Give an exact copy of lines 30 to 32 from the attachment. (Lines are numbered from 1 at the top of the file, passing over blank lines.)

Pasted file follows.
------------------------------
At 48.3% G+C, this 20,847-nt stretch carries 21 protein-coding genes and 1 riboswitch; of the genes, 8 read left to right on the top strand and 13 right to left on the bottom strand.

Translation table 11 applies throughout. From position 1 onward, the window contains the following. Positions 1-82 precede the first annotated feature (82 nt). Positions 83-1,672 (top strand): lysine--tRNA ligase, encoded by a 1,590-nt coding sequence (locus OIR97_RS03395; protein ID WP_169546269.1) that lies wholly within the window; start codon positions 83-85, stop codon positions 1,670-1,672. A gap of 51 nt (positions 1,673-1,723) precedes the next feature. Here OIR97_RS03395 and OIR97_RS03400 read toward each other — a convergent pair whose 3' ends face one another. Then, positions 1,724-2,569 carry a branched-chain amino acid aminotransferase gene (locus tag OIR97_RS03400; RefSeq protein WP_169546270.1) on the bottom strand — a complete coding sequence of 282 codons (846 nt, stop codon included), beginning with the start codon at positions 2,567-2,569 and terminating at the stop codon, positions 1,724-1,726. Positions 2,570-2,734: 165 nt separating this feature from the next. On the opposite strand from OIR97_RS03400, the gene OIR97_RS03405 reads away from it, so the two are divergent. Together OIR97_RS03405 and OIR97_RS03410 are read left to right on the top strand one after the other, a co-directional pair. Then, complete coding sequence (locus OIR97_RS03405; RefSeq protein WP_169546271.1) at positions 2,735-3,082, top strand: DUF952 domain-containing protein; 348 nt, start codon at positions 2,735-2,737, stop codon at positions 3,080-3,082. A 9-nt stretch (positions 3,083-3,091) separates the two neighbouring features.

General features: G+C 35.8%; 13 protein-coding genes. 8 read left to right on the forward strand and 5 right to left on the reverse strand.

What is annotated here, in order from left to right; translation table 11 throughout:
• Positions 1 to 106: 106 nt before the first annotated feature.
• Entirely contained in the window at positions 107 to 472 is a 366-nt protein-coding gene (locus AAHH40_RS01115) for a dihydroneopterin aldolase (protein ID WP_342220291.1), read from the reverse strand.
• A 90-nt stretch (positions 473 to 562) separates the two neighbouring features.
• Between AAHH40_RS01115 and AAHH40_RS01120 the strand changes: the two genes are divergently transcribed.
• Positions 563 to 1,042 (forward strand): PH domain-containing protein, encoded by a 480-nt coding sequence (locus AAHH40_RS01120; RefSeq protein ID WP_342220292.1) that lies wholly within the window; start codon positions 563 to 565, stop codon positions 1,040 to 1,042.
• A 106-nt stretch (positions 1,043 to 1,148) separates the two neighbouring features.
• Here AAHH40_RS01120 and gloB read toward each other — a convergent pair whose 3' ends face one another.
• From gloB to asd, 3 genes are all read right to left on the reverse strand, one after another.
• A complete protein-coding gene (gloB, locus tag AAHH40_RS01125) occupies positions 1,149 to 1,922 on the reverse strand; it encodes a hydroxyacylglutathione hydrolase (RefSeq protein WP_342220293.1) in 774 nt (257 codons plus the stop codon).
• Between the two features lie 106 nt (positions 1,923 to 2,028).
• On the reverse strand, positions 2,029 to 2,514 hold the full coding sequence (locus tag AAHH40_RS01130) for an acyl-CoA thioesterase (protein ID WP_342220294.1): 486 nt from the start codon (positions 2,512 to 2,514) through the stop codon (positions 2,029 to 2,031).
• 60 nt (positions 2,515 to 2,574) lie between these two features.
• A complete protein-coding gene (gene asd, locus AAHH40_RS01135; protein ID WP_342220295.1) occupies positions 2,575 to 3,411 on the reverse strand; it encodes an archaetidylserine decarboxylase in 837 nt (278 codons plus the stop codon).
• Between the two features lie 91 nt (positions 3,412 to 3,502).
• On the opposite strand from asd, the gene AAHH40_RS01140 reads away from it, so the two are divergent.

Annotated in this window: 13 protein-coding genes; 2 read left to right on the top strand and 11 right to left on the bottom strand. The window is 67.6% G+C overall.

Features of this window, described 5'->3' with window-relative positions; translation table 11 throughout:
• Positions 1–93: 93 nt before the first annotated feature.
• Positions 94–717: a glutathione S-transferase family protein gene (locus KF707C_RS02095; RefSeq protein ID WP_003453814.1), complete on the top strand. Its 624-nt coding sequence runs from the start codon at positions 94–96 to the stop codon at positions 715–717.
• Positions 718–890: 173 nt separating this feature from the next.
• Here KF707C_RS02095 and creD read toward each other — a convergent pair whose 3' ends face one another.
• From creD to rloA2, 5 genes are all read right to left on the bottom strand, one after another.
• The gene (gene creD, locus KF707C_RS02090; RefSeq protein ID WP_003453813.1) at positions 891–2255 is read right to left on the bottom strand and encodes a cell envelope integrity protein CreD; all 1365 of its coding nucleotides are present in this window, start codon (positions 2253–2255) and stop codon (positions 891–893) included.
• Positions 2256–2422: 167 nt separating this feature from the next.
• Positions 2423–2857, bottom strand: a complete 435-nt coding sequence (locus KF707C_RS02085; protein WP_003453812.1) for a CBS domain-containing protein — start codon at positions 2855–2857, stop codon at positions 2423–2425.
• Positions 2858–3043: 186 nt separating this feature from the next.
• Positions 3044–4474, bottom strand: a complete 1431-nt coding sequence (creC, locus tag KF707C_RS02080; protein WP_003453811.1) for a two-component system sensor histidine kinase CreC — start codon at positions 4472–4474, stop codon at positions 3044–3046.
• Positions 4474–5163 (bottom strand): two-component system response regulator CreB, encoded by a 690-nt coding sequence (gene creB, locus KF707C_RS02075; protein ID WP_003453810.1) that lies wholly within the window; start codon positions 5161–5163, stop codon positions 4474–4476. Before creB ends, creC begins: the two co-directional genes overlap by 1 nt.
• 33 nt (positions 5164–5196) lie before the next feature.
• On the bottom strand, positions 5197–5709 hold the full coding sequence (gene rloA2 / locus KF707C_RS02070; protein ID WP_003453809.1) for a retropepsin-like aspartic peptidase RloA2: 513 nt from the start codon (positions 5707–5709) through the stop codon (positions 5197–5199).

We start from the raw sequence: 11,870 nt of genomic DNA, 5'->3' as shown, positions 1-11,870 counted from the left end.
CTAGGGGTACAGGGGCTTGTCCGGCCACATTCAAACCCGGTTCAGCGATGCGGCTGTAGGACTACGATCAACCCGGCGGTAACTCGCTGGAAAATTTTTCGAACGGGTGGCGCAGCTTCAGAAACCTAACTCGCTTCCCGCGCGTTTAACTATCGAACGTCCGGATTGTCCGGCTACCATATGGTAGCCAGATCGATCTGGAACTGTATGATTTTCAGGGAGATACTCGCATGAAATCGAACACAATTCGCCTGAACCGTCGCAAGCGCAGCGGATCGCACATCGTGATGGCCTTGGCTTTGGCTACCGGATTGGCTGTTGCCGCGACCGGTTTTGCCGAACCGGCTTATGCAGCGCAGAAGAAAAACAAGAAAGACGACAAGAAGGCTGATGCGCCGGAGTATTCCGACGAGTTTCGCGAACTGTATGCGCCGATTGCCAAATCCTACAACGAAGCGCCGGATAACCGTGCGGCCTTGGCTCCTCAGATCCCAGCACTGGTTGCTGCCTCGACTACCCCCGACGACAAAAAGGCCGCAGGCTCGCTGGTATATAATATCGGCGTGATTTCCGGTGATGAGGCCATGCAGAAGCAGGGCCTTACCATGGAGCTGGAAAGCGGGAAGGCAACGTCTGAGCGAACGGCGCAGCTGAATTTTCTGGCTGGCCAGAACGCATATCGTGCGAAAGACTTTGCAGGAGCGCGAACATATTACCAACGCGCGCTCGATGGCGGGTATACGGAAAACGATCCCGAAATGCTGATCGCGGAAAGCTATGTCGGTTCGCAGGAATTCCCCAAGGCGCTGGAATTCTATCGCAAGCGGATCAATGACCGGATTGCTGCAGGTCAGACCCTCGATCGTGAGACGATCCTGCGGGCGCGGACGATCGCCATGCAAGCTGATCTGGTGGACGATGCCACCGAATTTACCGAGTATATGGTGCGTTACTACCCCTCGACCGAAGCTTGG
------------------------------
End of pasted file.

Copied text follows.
• Positions 2858–3043: 186 nt separating this feature from the next.
• Positions 3044–4474, bottom strand: a complete 1431-nt coding sequence (creC, locus tag KF707C_RS02080; protein WP_003453811.1) for a two-component system sensor histidine kinase CreC — start codon at positions 4472–4474, stop codon at positions 3044–3046.
• Positions 4474–5163 (bottom strand): two-component system response regulator CreB, encoded by a 690-nt coding sequence (gene creB, locus KF707C_RS02075; protein ID WP_003453810.1) that lies wholly within the window; start codon positions 5161–5163, stop codon positions 4474–4476. Before creB ends, creC begins: the two co-directional genes overlap by 1 nt.